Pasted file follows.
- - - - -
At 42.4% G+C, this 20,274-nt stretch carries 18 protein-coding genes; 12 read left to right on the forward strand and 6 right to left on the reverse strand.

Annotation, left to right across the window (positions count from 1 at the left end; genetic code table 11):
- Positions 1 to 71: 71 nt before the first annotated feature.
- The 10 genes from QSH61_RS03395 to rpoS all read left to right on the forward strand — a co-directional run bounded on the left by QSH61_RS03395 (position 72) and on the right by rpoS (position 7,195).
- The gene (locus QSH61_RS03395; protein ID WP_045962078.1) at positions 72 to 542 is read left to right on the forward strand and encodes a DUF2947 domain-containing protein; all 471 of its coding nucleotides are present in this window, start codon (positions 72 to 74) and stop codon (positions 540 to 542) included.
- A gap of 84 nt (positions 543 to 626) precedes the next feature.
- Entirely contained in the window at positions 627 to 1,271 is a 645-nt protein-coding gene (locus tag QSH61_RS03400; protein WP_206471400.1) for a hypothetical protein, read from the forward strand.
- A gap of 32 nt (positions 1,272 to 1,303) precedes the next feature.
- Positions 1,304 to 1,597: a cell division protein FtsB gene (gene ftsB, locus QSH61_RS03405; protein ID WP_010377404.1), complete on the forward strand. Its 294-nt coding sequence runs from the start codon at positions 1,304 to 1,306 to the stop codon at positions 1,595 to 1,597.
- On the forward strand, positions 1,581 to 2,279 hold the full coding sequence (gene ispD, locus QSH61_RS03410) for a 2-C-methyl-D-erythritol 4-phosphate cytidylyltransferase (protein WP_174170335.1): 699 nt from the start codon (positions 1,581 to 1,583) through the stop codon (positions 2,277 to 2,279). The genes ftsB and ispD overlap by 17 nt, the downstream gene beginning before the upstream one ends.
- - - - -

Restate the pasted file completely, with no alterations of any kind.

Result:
At 42.4% G+C, this 20,274-nt stretch carries 18 protein-coding genes; 12 read left to right on the forward strand and 6 right to left on the reverse strand.

Annotation, left to right across the window (positions count from 1 at the left end; genetic code table 11):
- Positions 1 to 71: 71 nt before the first annotated feature.
- The 10 genes from QSH61_RS03395 to rpoS all read left to right on the forward strand — a co-directional run bounded on the left by QSH61_RS03395 (position 72) and on the right by rpoS (position 7,195).
- The gene (locus QSH61_RS03395; protein ID WP_045962078.1) at positions 72 to 542 is read left to right on the forward strand and encodes a DUF2947 domain-containing protein; all 471 of its coding nucleotides are present in this window, start codon (positions 72 to 74) and stop codon (positions 540 to 542) included.
- A gap of 84 nt (positions 543 to 626) precedes the next feature.
- Entirely contained in the window at positions 627 to 1,271 is a 645-nt protein-coding gene (locus tag QSH61_RS03400; protein WP_206471400.1) for a hypothetical protein, read from the forward strand.
- A gap of 32 nt (positions 1,272 to 1,303) precedes the next feature.
- Positions 1,304 to 1,597: a cell division protein FtsB gene (gene ftsB, locus QSH61_RS03405; protein ID WP_010377404.1), complete on the forward strand. Its 294-nt coding sequence runs from the start codon at positions 1,304 to 1,306 to the stop codon at positions 1,595 to 1,597.
- On the forward strand, positions 1,581 to 2,279 hold the full coding sequence (gene ispD, locus QSH61_RS03410) for a 2-C-methyl-D-erythritol 4-phosphate cytidylyltransferase (protein WP_174170335.1): 699 nt from the start codon (positions 1,581 to 1,583) through the stop codon (positions 2,277 to 2,279). The genes ftsB and ispD overlap by 17 nt, the downstream gene beginning before the upstream one ends.